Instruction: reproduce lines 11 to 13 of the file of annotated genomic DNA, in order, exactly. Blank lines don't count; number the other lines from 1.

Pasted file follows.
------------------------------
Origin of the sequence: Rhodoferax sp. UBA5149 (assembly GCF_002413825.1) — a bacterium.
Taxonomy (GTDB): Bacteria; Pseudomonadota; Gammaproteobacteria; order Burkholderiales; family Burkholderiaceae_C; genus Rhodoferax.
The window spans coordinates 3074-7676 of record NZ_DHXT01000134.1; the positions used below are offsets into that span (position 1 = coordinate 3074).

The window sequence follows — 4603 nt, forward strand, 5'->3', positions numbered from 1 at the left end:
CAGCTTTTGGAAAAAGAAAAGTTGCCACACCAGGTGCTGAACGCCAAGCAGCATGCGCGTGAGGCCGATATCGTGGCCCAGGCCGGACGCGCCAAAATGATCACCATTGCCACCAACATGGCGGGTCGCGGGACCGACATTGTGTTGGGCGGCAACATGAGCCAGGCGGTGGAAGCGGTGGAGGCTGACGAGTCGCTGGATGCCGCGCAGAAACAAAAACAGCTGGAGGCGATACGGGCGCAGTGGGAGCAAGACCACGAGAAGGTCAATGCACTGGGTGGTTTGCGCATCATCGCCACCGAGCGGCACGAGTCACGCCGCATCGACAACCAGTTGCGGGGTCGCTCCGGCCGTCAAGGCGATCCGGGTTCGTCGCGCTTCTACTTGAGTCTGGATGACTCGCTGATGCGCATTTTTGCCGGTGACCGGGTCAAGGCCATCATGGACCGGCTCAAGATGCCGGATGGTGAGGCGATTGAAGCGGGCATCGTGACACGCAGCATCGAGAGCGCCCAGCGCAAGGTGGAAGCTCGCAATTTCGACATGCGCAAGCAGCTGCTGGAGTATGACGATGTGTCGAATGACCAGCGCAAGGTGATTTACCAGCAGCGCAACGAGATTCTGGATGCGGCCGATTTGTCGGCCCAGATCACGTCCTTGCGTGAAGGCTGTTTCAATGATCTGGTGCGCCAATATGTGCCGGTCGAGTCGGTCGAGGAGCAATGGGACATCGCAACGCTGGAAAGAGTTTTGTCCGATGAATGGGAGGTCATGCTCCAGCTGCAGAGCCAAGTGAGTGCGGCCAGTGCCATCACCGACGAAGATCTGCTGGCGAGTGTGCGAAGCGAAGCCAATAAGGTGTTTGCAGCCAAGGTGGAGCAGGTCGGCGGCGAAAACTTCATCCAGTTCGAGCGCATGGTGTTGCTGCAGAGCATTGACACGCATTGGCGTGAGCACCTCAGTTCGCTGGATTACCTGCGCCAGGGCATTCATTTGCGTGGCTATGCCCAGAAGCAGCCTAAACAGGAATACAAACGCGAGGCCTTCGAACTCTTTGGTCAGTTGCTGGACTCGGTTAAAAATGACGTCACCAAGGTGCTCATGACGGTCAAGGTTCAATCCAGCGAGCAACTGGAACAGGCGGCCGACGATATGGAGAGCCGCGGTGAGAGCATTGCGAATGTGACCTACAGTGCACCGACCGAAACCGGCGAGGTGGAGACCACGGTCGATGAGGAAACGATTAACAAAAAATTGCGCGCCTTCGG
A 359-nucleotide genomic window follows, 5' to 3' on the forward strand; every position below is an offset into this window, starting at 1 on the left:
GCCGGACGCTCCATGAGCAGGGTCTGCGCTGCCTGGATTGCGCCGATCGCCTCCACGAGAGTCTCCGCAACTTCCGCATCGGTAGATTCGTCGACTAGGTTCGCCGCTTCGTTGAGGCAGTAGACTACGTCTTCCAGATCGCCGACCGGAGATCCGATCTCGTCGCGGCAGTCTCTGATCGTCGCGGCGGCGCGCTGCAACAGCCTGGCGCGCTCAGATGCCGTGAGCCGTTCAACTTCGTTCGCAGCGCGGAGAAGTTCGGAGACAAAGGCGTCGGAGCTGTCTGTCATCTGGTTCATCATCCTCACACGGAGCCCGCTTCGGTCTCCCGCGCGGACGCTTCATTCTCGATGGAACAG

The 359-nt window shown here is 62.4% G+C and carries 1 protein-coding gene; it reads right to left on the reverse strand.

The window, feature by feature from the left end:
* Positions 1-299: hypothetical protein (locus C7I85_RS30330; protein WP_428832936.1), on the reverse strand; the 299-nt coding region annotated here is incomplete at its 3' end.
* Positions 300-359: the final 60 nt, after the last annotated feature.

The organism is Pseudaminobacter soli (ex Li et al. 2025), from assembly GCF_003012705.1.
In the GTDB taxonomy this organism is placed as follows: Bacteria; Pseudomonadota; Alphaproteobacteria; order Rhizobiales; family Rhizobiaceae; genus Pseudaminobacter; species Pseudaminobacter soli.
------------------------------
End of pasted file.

* Positions 300-359: the final 60 nt, after the last annotated feature.

The organism is Pseudaminobacter soli (ex Li et al. 2025), from assembly GCF_003012705.1.
In the GTDB taxonomy this organism is placed as follows: Bacteria; Pseudomonadota; Alphaproteobacteria; order Rhizobiales; family Rhizobiaceae; genus Pseudaminobacter; species Pseudaminobacter soli.